Maggots Fight Super Bug(Methicillin resistant staphylococcus aureus)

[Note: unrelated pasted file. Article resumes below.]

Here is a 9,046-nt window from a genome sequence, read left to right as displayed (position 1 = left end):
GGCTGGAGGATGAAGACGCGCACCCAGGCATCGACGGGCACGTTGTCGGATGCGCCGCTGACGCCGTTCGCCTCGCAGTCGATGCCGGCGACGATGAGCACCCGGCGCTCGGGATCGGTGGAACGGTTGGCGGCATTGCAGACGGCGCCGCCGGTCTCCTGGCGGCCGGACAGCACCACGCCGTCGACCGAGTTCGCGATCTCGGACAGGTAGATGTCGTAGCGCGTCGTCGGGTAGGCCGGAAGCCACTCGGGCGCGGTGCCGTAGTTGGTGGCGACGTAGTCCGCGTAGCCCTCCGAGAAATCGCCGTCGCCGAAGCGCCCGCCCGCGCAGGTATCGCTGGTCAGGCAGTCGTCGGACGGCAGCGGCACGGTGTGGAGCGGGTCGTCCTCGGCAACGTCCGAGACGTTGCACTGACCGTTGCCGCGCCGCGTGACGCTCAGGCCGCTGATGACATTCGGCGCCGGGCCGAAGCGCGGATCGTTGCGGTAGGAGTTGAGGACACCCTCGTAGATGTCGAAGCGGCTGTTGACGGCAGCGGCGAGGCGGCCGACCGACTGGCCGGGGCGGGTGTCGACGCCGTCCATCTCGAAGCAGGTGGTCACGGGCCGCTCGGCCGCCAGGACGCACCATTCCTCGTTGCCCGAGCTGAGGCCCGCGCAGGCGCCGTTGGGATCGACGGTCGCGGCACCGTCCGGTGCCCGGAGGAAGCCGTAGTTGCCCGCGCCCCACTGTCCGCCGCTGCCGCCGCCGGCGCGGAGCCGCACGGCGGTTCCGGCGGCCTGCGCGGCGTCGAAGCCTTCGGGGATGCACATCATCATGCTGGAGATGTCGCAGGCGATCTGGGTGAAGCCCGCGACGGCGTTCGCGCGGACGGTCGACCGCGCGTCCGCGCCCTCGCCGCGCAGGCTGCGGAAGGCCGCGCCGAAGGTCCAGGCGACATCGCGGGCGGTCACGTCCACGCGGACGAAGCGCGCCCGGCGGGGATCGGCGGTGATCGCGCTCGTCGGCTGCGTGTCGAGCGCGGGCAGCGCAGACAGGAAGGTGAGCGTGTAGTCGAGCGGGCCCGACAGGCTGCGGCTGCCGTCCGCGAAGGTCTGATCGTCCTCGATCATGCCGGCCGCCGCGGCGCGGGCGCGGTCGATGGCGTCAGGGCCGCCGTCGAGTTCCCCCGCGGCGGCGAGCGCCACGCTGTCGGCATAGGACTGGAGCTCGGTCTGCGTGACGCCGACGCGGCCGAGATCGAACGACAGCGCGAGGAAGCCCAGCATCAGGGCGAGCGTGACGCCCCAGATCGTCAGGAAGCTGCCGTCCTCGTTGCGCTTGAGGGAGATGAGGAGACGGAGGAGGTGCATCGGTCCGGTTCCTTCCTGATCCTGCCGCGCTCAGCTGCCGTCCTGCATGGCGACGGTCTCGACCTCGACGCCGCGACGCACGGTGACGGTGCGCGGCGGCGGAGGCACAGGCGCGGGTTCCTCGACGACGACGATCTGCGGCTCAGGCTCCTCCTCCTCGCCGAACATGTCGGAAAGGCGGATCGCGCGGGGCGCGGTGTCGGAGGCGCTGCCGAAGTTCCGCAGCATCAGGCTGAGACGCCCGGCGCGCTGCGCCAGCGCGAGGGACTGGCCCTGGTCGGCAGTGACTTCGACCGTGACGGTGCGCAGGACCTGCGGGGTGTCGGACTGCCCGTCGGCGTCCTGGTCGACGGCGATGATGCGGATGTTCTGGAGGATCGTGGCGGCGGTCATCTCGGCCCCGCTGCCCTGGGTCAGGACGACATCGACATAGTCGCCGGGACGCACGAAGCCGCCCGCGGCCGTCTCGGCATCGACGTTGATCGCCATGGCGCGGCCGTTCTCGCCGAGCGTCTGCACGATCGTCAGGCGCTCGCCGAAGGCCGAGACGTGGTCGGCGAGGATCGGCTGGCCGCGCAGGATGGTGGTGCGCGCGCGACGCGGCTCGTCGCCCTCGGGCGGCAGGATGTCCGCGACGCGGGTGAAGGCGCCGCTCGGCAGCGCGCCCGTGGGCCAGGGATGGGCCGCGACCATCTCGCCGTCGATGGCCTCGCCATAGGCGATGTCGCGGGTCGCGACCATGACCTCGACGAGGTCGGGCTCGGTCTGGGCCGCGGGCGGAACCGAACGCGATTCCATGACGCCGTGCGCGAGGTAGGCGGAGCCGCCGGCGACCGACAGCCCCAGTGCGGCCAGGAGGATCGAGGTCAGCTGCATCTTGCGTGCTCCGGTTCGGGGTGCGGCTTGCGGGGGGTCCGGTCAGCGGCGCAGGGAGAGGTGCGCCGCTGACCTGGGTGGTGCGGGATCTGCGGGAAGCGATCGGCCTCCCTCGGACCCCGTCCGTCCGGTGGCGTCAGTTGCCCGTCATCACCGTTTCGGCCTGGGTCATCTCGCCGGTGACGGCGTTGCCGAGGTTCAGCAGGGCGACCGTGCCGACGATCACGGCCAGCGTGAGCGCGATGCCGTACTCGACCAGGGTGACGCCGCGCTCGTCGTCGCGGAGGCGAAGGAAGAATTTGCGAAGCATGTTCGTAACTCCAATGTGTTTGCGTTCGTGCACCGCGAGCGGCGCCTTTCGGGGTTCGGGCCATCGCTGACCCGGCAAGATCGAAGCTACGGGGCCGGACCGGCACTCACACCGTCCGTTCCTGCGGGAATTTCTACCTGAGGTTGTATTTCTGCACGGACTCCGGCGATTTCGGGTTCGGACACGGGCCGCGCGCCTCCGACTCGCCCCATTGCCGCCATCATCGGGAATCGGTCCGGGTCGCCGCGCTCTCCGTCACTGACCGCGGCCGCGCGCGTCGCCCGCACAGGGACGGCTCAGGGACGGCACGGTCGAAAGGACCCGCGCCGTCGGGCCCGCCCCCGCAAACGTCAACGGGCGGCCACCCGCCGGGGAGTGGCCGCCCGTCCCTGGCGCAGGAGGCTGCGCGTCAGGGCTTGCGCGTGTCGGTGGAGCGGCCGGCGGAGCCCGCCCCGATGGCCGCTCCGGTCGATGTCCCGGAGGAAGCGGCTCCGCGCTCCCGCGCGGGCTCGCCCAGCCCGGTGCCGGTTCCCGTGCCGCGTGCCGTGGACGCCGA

For many they're a creature which makes the skin crawl. But for centuries maggots have been used to cure infections.Now researchers in Wales think secretions from maggots can be used to make injections and ointments to treat MRSA, the so-called Super Bug.[Professor Norman Ratcliffe, Swansea University]:"I think it has enormous promise because we already know these secretions in this factor kill 12 strains of MRSA, C. difficile, E. coli and a whole range of hospital pathogens and we believe this is just the beginning because this is just with maggots. There's a huge diversity of invertebrates, we have cockroaches, we have other invertebrates which live in the most unfriendly situations surrounded by bacteria and pathogens. They don't just survive, they multiply and they form the most biodiverse set of animals in the whole world."About 20 maggots are needed to make one drop of antibiotic.Scientists said more tests are needed to find a way to synthesize the compound before it can be tested on humans.Outbreaks of MRSA and related strains in Britain have alarmed the public.Between 2002 and 2006, almost 6,000 deaths in England and Wales involved MRSA.